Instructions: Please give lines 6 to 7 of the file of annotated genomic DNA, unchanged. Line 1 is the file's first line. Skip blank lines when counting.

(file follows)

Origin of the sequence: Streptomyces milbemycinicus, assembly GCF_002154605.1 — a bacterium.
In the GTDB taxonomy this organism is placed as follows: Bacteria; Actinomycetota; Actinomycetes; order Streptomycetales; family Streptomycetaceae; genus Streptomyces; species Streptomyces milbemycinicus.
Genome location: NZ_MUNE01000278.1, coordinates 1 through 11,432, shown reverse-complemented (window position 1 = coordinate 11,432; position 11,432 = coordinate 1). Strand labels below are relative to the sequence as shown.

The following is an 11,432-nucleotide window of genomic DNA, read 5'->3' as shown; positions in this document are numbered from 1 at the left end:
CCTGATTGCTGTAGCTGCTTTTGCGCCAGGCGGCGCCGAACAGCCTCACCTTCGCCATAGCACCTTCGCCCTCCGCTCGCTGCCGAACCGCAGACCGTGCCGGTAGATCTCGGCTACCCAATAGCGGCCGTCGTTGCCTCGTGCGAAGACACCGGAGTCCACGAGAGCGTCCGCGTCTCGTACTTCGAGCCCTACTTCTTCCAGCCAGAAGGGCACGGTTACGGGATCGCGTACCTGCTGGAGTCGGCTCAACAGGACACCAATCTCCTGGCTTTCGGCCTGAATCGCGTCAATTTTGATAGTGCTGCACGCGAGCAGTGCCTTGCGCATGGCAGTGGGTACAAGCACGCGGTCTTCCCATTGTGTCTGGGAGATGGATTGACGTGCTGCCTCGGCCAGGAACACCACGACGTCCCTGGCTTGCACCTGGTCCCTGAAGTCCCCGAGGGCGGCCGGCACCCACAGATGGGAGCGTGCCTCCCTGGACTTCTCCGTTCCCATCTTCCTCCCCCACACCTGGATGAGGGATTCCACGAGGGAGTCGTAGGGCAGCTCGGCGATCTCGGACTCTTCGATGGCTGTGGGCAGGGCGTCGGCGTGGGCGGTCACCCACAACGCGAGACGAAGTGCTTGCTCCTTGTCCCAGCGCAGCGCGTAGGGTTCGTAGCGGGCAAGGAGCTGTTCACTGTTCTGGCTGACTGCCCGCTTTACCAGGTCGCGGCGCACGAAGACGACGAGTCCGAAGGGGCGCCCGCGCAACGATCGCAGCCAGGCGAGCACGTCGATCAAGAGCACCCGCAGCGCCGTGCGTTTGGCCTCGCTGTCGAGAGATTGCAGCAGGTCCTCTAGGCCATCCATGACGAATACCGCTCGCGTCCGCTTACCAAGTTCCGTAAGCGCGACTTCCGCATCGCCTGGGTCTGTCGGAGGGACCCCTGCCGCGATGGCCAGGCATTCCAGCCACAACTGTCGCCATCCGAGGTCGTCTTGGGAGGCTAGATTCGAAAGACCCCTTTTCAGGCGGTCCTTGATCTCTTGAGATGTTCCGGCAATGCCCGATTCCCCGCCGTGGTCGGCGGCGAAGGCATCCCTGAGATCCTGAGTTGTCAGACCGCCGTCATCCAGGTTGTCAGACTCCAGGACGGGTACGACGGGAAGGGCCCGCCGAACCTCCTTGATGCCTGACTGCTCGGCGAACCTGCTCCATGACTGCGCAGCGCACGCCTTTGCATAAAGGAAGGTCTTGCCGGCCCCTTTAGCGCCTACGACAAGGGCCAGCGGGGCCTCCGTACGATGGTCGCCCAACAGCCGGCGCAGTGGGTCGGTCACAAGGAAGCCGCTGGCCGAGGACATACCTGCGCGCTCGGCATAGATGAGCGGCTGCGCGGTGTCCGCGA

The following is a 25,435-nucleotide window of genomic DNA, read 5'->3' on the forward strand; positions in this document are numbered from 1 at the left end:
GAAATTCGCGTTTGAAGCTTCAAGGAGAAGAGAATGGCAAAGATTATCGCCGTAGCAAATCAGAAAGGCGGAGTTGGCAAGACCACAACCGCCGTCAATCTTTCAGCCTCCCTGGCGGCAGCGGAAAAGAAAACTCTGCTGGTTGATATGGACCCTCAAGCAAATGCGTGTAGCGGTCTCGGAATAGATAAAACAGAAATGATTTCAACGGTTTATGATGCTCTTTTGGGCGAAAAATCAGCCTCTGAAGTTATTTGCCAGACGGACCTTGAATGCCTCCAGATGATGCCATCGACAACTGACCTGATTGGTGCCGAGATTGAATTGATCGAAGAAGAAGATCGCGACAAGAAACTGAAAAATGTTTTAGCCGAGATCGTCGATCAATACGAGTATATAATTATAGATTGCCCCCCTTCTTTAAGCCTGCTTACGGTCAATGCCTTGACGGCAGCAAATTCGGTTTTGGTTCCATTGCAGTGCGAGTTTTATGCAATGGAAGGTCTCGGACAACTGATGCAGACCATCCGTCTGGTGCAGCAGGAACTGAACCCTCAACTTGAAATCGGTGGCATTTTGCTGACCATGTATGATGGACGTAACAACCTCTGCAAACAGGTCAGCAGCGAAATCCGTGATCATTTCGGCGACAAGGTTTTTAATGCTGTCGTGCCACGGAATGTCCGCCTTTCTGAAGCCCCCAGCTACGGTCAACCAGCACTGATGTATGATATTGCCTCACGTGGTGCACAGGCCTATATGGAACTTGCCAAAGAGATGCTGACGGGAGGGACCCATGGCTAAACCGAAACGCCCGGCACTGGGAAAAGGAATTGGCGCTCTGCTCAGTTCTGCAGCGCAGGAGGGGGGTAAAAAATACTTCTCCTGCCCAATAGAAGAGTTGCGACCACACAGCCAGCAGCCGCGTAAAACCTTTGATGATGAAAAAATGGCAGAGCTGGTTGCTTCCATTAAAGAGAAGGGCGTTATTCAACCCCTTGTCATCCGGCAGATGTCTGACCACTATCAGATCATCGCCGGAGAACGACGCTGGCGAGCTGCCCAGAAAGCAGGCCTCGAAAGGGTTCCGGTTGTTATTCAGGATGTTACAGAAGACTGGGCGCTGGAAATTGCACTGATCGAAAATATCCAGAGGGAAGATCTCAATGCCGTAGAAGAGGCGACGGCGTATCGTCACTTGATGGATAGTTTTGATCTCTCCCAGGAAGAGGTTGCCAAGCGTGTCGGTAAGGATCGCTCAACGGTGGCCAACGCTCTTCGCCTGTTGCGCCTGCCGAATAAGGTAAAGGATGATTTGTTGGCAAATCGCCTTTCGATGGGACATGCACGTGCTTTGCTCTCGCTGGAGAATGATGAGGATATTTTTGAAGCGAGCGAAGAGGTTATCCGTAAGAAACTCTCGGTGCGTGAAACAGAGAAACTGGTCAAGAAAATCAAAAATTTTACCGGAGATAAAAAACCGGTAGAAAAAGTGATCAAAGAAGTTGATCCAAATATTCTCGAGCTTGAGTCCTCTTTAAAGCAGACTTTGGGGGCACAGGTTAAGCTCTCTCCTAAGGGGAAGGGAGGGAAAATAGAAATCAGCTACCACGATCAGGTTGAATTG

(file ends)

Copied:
The following is a 25,435-nucleotide window of genomic DNA, read 5'->3' on the forward strand; positions in this document are numbered from 1 at the left end:
GAAATTCGCGTTTGAAGCTTCAAGGAGAAGAGAATGGCAAAGATTATCGCCGTAGCAAATCAGAAAGGCGGAGTTGGCAAGACCACAACCGCCGTCAATCTTTCAGCCTCCCTGGCGGCAGCGGAAAAGAAAACTCTGCTGGTTGATATGGACCCTCAAGCAAATGCGTGTAGCGGTCTCGGAATAGATAAAACAGAAATGATTTCAACGGTTTATGATGCTCTTTTGGGCGAAAAATCAGCCTCTGAAGTTATTTGCCAGACGGACCTTGAATGCCTCCAGATGATGCCATCGACAACTGACCTGATTGGTGCCGAGATTGAATTGATCGAAGAAGAAGATCGCGACAAGAAACTGAAAAATGTTTTAGCCGAGATCGTCGATCAATACGAGTATATAATTATAGATTGCCCCCCTTCTTTAAGCCTGCTTACGGTCAATGCCTTGACGGCAGCAAATTCGGTTTTGGTTCCATTGCAGTGCGAGTTTTATGCAATGGAAGGTCTCGGACAACTGATGCAGACCATCCGTCTGGTGCAGCAGGAACTGAACCCTCAACTTGAAATCGGTGGCATTTTGCTGACCATGTATGATGGACGTAACAACCTCTGCAAACAGGTCAGCAGCGAAATCCGTGATCATTTCGGCGACAAGGTTTTTAATGCTGTCGTGCCACGGAATGTCCGCCTTTCTGAAGCCCCCAGCTACGGTCAACCAGCACTGATGTATGATATTGCCTCACGTGGTGCACAGGCCTATATGGAACTTGCCAAAGAGATGCTGACGGGAGGGACCCATGGCTAAACCGAAACGCCCGGCACTGGGAAAAGGAATTGGCGCTCTGCTCAGTTCTGCAGCGCAGGAGGGGGGTAAAAAATACTTCTCCTGCCCAATAGAAGAGTTGCGACCACACAGCCAGCAGCCGCGTAAAACCTTTGATGATGAAAAAATGGCAGAGCTGGTTGCTTCCATTAAAGAGAAGGGCGTTATTCAACCCCTTGTCATCCGGCAGATGTCTGACCACTATCAGATCATCGCCGGAGAACGACGCTGGCGAGCTGCCCAGAAAGCAGGCCTCGAAAGGGTTCCGGTTGTTATTCAGGATGTTACAGAAGACTGGGCGCTGGAAATTGCACTGATCGAAAATATCCAGAGGGAAGATCTCAATGCCGTAGAAGAGGCGACGGCGTATCGTCACTTGATGGATAGTTTTGATCTCTCCCAGGAAGAGGTTGCCAAGCGTGTCGGTAAGGATCGCTCAACGGTGGCCAACGCTCTTCGCCTGTTGCGCCTGCCGAATAAGGTAAAGGATGATTTGTTGGCAAATCGCCTTTCGATGGGACATGCACGTGCTTTGCTCTCGCTGGAGAATGATGAGGATATTTTTGAAGCGAGCGAAGAGGTTATCCGTAAGAAACTCTCGGTGCGTGAAACAGAGAAACTGGTCAAGAAAATCAAAAATTTTACCGGAGATAAAAAACCGGTAGAAAAAGTGATCAAAGAAGTTGATCCAAATATTCTCGAGCTTGAGTCCTCTTTAAAGCAGACTTTGGGGGCACAGGTTAAGCTCTCTCCTAAGGGGAAGGGAGGGAAAATAGAAATCAGCTACCACGATCAGGTTGAATTG